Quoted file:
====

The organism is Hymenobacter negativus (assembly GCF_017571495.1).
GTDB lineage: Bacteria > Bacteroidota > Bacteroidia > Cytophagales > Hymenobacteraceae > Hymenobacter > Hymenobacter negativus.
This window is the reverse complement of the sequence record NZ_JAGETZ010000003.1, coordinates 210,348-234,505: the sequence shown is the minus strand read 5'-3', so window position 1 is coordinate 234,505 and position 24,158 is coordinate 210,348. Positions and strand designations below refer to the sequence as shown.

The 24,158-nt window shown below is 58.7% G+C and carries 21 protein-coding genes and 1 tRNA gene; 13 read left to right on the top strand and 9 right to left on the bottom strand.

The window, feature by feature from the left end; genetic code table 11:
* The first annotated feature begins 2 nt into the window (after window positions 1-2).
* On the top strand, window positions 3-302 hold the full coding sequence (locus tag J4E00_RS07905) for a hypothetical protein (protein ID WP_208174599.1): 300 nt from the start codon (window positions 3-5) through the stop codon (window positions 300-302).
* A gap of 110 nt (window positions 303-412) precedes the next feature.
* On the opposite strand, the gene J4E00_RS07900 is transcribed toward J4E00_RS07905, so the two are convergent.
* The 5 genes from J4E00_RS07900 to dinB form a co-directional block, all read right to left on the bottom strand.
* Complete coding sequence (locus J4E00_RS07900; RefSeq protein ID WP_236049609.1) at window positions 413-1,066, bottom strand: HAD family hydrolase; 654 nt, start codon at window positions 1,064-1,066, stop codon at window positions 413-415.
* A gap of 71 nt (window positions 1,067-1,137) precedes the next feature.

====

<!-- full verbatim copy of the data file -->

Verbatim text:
The organism is Hymenobacter negativus (assembly GCF_017571495.1).
GTDB lineage: Bacteria > Bacteroidota > Bacteroidia > Cytophagales > Hymenobacteraceae > Hymenobacter > Hymenobacter negativus.
This window is the reverse complement of the sequence record NZ_JAGETZ010000003.1, coordinates 210,348-234,505: the sequence shown is the minus strand read 5'-3', so window position 1 is coordinate 234,505 and position 24,158 is coordinate 210,348. Positions and strand designations below refer to the sequence as shown.

The 24,158-nt window shown below is 58.7% G+C and carries 21 protein-coding genes and 1 tRNA gene; 13 read left to right on the top strand and 9 right to left on the bottom strand.

The window, feature by feature from the left end; genetic code table 11:
* The first annotated feature begins 2 nt into the window (after window positions 1-2).
* On the top strand, window positions 3-302 hold the full coding sequence (locus tag J4E00_RS07905) for a hypothetical protein (protein ID WP_208174599.1): 300 nt from the start codon (window positions 3-5) through the stop codon (window positions 300-302).
* A gap of 110 nt (window positions 303-412) precedes the next feature.
* On the opposite strand, the gene J4E00_RS07900 is transcribed toward J4E00_RS07905, so the two are convergent.
* The 5 genes from J4E00_RS07900 to dinB form a co-directional block, all read right to left on the bottom strand.
* Complete coding sequence (locus J4E00_RS07900; RefSeq protein ID WP_236049609.1) at window positions 413-1,066, bottom strand: HAD family hydrolase; 654 nt, start codon at window positions 1,064-1,066, stop codon at window positions 413-415.
* A gap of 71 nt (window positions 1,067-1,137) precedes the next feature.